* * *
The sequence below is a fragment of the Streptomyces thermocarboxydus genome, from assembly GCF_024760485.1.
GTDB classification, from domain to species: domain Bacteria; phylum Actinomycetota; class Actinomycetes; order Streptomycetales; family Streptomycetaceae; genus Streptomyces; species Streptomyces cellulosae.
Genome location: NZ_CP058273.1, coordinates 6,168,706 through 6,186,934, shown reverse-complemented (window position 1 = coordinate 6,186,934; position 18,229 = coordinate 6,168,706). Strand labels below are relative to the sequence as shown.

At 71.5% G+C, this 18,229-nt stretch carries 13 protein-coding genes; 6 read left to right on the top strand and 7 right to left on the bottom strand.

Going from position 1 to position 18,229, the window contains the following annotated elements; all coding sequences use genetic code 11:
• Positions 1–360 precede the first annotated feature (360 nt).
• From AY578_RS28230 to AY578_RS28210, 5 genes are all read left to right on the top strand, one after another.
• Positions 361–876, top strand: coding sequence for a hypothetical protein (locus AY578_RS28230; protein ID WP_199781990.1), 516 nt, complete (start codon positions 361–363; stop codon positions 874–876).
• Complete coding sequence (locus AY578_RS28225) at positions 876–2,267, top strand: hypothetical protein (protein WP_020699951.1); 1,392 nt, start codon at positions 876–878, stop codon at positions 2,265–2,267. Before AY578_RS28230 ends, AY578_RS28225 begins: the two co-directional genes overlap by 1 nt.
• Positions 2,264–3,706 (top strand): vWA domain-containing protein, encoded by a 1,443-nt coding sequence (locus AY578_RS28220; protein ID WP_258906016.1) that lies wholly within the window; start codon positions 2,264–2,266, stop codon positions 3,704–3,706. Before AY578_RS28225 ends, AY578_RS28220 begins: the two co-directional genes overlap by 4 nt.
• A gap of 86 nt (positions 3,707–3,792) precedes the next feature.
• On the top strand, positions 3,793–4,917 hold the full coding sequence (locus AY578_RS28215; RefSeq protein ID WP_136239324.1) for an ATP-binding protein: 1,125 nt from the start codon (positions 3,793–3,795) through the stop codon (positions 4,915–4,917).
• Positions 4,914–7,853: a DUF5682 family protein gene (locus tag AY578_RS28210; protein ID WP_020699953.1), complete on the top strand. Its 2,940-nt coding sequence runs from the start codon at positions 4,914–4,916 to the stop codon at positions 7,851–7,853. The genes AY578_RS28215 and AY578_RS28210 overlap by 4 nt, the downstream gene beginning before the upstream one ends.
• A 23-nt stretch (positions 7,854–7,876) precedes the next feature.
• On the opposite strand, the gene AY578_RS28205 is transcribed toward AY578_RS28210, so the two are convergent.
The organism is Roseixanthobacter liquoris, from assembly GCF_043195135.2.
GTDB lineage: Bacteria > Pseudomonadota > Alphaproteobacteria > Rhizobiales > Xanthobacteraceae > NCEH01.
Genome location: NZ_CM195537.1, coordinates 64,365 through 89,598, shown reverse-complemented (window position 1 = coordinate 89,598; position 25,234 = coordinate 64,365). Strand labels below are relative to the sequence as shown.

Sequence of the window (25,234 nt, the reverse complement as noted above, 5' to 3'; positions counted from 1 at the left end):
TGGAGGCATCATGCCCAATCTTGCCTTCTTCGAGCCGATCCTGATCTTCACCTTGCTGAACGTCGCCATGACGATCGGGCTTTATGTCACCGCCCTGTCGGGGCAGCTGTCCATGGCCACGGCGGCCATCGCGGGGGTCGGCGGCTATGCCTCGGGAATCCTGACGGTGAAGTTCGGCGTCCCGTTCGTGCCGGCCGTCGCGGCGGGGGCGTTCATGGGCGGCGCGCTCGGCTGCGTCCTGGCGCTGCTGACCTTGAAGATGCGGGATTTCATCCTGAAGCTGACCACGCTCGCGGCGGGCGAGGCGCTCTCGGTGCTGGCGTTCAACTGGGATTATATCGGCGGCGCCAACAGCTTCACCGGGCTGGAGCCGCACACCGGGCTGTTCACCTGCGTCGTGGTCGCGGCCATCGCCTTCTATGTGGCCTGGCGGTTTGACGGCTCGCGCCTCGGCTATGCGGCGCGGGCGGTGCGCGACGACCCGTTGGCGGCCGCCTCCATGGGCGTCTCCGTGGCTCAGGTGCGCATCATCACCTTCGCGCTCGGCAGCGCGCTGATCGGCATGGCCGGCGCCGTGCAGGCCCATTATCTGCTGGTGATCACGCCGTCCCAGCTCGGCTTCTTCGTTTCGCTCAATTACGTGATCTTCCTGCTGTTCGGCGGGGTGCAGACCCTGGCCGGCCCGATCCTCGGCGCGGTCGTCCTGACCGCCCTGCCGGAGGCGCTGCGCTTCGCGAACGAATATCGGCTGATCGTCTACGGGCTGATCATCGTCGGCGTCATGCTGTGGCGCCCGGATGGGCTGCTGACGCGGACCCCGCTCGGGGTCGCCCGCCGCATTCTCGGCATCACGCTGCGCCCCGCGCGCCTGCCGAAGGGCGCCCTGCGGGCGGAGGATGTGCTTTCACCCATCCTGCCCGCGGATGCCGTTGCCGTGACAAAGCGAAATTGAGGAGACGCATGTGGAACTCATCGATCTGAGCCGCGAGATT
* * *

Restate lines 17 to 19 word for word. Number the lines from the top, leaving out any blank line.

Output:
GTDB lineage: Bacteria > Pseudomonadota > Alphaproteobacteria > Rhizobiales > Xanthobacteraceae > NCEH01.
Genome location: NZ_CM195537.1, coordinates 64,365 through 89,598, shown reverse-complemented (window position 1 = coordinate 89,598; position 25,234 = coordinate 64,365). Strand labels below are relative to the sequence as shown.

Sequence of the window (25,234 nt, the reverse complement as noted above, 5' to 3'; positions counted from 1 at the left end):